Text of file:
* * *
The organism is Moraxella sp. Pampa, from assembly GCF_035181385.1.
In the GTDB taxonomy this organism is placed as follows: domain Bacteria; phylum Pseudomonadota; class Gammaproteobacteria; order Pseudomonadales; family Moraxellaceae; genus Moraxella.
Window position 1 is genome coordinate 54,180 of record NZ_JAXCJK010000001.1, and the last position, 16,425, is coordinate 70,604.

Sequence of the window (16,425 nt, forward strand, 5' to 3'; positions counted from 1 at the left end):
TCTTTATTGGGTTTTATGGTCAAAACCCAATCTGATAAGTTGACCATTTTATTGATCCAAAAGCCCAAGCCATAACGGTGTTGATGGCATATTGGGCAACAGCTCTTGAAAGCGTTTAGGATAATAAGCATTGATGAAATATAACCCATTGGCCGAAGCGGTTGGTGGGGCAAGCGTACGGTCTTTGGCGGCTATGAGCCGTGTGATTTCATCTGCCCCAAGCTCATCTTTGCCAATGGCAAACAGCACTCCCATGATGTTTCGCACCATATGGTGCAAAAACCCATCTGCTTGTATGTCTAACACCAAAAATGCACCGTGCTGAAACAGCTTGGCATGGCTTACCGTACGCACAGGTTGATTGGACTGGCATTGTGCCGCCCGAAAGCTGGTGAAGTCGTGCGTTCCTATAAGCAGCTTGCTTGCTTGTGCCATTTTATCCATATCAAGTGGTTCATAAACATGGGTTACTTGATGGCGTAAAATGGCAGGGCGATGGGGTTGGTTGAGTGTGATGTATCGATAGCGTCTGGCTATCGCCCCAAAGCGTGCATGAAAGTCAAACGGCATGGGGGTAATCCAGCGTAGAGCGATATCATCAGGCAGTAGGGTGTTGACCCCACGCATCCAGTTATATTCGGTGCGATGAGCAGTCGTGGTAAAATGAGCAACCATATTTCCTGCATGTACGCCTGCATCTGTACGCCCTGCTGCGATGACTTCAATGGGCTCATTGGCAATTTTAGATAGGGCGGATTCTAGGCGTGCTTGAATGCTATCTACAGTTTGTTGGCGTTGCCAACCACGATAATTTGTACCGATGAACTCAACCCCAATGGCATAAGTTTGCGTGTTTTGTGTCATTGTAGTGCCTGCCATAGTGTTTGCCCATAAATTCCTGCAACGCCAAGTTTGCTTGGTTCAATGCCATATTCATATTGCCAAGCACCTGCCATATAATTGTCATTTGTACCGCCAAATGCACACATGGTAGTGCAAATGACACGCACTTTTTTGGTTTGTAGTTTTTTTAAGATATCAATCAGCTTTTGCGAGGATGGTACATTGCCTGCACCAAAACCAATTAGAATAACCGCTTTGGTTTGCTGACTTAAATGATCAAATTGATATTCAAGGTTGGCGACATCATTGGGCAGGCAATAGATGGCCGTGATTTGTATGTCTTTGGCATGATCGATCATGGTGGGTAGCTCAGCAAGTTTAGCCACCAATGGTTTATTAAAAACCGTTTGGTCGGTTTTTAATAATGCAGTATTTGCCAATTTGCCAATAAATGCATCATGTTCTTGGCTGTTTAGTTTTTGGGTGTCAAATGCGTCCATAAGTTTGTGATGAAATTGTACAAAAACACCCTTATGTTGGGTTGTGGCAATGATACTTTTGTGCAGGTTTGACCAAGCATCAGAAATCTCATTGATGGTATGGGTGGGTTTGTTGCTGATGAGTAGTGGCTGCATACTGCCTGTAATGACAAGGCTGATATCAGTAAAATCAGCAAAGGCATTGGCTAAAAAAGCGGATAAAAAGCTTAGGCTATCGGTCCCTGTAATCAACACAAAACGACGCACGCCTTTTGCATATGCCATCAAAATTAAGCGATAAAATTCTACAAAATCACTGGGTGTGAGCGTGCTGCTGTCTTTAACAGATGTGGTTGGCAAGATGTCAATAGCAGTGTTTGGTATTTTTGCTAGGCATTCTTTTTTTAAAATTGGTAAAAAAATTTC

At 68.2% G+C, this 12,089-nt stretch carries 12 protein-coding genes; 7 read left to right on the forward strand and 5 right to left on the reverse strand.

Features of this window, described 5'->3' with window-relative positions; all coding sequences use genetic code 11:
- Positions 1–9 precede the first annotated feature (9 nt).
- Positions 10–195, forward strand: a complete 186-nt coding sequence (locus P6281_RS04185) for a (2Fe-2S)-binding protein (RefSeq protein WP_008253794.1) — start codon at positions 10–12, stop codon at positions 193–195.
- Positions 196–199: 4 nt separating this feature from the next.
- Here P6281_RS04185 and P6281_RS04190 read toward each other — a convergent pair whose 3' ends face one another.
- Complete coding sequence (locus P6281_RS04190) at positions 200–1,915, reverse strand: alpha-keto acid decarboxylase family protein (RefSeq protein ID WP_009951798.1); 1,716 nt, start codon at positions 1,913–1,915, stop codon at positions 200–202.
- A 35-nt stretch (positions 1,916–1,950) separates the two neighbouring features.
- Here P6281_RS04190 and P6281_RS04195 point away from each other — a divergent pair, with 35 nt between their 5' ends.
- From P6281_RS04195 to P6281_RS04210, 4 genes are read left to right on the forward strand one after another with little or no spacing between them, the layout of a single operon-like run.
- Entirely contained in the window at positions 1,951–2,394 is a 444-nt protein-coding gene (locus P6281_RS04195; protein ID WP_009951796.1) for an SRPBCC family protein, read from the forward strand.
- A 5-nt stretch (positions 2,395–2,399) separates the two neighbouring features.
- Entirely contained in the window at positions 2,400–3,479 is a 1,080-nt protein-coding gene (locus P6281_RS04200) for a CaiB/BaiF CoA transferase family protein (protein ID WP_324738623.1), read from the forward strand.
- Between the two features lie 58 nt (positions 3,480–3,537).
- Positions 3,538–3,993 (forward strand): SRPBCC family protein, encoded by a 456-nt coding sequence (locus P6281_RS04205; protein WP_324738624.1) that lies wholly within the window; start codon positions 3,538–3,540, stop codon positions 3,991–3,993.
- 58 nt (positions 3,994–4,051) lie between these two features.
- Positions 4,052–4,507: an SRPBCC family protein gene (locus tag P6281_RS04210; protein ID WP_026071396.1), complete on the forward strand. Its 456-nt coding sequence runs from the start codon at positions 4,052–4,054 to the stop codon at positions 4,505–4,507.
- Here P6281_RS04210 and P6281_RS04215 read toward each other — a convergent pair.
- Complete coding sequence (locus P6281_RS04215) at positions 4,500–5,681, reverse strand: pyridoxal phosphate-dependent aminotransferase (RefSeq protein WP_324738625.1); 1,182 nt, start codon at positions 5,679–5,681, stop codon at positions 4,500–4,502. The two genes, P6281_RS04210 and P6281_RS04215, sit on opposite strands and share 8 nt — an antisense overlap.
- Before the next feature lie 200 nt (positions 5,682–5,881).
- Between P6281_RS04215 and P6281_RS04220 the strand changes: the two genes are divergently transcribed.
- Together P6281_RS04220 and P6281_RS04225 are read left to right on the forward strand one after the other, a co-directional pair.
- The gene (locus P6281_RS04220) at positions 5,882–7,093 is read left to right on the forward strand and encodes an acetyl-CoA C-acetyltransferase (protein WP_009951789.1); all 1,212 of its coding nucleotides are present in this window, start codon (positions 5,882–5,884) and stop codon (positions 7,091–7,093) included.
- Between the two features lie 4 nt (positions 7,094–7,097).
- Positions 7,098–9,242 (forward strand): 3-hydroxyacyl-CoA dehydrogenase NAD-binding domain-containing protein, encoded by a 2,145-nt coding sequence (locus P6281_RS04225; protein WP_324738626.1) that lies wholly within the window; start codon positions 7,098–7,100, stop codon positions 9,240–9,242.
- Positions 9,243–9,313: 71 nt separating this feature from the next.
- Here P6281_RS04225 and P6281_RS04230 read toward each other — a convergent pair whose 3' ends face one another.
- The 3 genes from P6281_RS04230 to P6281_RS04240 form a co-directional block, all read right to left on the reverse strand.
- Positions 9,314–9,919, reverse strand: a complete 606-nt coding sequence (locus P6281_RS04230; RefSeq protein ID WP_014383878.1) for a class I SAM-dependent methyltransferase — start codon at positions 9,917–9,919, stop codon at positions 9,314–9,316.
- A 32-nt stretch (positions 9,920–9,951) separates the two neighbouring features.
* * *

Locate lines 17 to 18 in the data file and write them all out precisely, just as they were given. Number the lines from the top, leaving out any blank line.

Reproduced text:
- A 5-nt stretch (positions 2,395–2,399) separates the two neighbouring features.
- Entirely contained in the window at positions 2,400–3,479 is a 1,080-nt protein-coding gene (locus P6281_RS04200) for a CaiB/BaiF CoA transferase family protein (protein ID WP_324738623.1), read from the forward strand.